Drobo Mini with SSD

Fast, pro­tected, por­ta­ble stor­age that grows with your needs

Mac Format - - RATED - £1,005 (as tested) Man­u­fac­turer Drobo, drobo.com Con­nec­tiv­ity 2x Thun­der­bolt, 1x USB 3.0 Di­men­sions 187.2x44.6x180mm Weight 1kg with­out drives Drive fail­ure data pro­tec­tion Stor­age grows or­gan­i­cally Quiet and cool-run­ning Ex­pen­sive

The ba­sic idea of a Drobo is to buy a drive en­clo­sure then slot disks in as you need them. Your data is pro­tected (de­pend­ing on con­fig­u­ra­tion, one or two disks can fail and you can re­place them with­out los­ing a sin­gle bit) and once it’s full, pop out the small­est, re­place it with a big­ger one, and in­crease your stor­age with­out miss­ing a beat.

Dro­bos are avail­able in dif­fer­ent sizes and with dif­fer­ent abil­i­ties. This Mini one costs about £285 bare, and you can slot up to four 2.5-inch drives, hard disks or SSDs into it.

We tested it with four 512GB SanDisk X300s SSDs, a 2TB bun­dle avail­able in the US but not yet in the UK. Adding th­ese four drives your­self adds £720 or so to the cost, but you don’t have to add them all at once. Al­ter­na­tively, wait; Drobo’s bun­dle pric­ing starts at £722 for 1TB, and we hope they start sell­ing di­rectly soon be­cause it’s a ter­rific lit­tle drive that’s solid and well de­signed.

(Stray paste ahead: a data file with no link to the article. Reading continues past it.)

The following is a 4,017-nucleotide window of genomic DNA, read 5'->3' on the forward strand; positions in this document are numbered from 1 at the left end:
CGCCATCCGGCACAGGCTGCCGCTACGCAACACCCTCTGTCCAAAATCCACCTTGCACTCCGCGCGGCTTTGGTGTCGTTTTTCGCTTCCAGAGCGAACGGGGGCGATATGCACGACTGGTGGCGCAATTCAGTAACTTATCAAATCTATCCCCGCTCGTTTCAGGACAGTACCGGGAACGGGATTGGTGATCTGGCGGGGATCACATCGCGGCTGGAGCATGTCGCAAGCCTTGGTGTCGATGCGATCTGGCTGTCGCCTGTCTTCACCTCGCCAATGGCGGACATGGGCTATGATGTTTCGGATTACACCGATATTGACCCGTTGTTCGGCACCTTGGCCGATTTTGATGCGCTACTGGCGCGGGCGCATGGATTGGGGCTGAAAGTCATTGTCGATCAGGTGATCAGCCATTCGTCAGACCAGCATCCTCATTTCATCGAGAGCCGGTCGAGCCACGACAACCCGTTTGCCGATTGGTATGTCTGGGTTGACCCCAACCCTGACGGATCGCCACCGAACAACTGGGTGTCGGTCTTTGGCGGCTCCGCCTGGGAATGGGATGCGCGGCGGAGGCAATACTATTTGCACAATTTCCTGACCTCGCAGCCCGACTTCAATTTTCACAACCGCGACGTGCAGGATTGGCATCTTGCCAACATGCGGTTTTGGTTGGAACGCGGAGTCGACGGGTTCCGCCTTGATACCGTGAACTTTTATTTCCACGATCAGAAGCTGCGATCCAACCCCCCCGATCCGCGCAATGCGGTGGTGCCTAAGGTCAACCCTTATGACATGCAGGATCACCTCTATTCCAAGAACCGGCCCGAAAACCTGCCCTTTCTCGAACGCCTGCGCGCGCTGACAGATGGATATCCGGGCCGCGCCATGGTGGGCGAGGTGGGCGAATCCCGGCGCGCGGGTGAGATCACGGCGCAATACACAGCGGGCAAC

You lose space for the re­dun­dancy (four 512GB drives equate to about 1.3TB) and a lit­tle per­for­mance, too – we peaked at 530MB/sec over Thun­der­bolt (half that on USB 3.0), and you can add an mSATA SSD card to speed things up fur­ther – but the ben­e­fits of re­dun­dancy and or­ganic ca­pac­ity in­creases more than make up for this. Christo­pher Phin

Like all Dro­bos it’s ex­pen­sive, but it’s a sound in­vest­ment – es­pe­cially for cre­ative pros work­ing on the move.

It’s not pocket-sized, but wouldn’t be oner­ous to carry

when work­ing on the go.

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